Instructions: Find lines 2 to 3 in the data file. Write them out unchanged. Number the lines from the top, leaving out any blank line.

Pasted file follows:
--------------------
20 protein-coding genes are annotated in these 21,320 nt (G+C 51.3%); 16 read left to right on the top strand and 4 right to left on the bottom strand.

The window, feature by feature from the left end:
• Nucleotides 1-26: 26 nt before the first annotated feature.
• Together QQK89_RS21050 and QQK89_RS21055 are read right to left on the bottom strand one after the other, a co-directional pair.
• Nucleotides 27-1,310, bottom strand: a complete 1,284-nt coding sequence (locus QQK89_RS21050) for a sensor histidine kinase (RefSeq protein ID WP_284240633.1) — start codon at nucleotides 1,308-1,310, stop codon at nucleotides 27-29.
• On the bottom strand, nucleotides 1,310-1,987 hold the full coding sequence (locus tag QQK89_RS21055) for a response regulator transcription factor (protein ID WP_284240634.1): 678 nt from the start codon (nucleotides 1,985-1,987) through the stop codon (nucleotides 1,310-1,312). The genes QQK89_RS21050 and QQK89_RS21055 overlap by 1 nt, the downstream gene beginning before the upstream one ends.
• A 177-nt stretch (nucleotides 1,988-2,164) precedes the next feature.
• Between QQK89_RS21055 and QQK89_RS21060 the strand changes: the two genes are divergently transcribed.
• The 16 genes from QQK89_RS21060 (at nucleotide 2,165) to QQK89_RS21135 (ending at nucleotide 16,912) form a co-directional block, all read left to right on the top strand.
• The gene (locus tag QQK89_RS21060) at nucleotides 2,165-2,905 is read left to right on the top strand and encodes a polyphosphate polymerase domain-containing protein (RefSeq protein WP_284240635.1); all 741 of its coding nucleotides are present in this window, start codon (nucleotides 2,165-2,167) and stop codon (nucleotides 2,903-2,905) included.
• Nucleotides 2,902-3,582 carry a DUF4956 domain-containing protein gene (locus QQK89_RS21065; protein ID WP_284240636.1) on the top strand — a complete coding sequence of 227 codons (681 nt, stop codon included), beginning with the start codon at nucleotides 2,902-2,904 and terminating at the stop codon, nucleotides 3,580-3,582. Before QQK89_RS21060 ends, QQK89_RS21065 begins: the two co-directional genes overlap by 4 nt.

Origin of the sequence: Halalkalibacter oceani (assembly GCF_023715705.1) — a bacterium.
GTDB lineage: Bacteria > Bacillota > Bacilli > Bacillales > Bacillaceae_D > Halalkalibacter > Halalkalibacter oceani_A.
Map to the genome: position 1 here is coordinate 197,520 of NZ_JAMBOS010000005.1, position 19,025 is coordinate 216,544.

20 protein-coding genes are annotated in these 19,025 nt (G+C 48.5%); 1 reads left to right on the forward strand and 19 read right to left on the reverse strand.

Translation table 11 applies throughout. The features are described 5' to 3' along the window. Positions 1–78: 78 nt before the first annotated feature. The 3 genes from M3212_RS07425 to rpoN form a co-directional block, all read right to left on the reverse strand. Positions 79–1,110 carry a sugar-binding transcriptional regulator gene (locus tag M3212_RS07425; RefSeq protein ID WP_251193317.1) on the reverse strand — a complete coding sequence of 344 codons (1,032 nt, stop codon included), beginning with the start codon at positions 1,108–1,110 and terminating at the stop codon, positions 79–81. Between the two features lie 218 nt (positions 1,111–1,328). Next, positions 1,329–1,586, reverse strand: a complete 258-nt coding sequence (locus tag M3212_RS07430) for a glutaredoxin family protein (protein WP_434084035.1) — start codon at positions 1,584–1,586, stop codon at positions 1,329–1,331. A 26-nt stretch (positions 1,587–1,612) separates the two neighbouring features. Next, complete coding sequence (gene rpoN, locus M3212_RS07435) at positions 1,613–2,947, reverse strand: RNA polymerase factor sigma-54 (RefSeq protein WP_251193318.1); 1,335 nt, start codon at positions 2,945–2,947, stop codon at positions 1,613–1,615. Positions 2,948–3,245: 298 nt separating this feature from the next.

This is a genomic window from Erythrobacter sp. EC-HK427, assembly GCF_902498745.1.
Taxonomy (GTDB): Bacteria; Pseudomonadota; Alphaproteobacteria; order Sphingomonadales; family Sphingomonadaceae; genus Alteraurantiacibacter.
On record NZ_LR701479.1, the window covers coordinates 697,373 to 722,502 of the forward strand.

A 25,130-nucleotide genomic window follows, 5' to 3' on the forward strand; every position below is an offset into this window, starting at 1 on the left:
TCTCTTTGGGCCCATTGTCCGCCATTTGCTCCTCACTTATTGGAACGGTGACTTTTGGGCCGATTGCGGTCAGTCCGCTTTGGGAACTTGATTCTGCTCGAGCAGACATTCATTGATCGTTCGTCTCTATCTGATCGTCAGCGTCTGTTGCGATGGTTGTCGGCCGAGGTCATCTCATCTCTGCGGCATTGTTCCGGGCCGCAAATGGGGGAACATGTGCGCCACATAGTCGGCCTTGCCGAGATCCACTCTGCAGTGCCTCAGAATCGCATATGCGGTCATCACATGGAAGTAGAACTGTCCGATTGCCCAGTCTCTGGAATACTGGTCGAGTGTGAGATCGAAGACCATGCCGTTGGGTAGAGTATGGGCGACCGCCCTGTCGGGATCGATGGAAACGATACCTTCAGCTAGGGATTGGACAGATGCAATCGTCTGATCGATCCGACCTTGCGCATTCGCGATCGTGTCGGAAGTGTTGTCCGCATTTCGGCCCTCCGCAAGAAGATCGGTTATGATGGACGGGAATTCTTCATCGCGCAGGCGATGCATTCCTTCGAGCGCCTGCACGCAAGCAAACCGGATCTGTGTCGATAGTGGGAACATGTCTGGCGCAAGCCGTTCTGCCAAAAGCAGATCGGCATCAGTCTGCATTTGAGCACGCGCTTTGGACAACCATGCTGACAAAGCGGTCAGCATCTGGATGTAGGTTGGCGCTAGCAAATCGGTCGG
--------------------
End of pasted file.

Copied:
The window, feature by feature from the left end:
• Nucleotides 1-26: 26 nt before the first annotated feature.